University of Hertfordshire

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Original languageEnglish
Number of pages13
JournalFrontiers in Public Health
Publication statusPublished - 9 Sep 2022


Background: A high proportion of UK adults are inactive, which can lead to a range of physical and mental health concerns. Active Herts is a community-based physical activity programme for inactive adults at risk of cardiovascular disease and/or low mental wellbeing. This paper provides a pragmatic evaluation of this programme.

Method: This longitudinal study observed 717 adults (68% female, mean age = 56.9 years) from the ‘Active Herts’ programme. Programme users were provided with a 45-minute consultation with a ‘Get Active Specialist’, who talked them through an Active Herts self-help booklet and then signposted them to free or subsidised local exercise sessions. Programme users were followed up with a booster call two weeks later. The Get Active Specialist was a registered exercise professional (REPS Level 3), with additional training from the study team in motivational interviewing, health coaching, COM-B behavioural diagnosis and delivery of behaviour change techniques (BCTs) in practice. The Active Herts booklet contained theoretically-driven and evidence-based BCTs to translate behavioural science into public health practice. Physical activity (Metabolic Equivalent Time [METs], measured using the International Physical Activity Questionnaire (IPAQ), perceived health (EQ-5D-5L) and mental wellbeing (Warwick-Edinburgh Mental Wellbeing Scale: WEMWBS) were measured at baseline, three, six and twelve months.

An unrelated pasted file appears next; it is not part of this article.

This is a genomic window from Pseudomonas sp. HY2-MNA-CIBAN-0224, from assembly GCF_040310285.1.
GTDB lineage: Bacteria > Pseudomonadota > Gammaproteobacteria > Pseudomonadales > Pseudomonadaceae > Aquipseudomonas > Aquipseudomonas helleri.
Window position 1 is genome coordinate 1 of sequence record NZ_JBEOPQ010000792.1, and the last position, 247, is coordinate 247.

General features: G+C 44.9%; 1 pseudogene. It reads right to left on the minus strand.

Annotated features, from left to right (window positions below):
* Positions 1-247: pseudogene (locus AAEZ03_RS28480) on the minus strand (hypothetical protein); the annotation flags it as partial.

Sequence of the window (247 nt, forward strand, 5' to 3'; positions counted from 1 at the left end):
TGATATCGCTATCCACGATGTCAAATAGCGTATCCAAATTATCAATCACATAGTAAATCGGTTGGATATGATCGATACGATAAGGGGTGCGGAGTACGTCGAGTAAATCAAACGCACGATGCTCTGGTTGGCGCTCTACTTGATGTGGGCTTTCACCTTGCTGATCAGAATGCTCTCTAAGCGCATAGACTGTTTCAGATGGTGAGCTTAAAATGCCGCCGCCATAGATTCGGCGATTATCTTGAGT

Results: At the end of the 12-month programme, users showed sustained improvements in physical activity (by +1331 METS), exceeding weekly recommendations. Sitting (reducing by over an hour per day), sporting participation, and perceptions of health were also improved, with improvements in mental wellbeing in the first three months. Conclusion: Designing and delivering a community-based physical activity programme that is theoretically-driven and evidence-based with frequent behaviour change training and supervision can yield a significant increase in self-reported physical activity, reduction in sitting behaviour and improvements to perceived health and mental wellbeing. Future research should extend this approach, utilising a real-world, pragmatic evaluation. Trial registration: identifier (NCT number): NCT03153098


© 2022 Chater, Schulz, Jones, Burke, Carr, Kukucska, Troop, Howlett and Howlett. This is an open-access article distributed under the terms of the Creative Commons Attribution License (CC BY).

ID: 28047793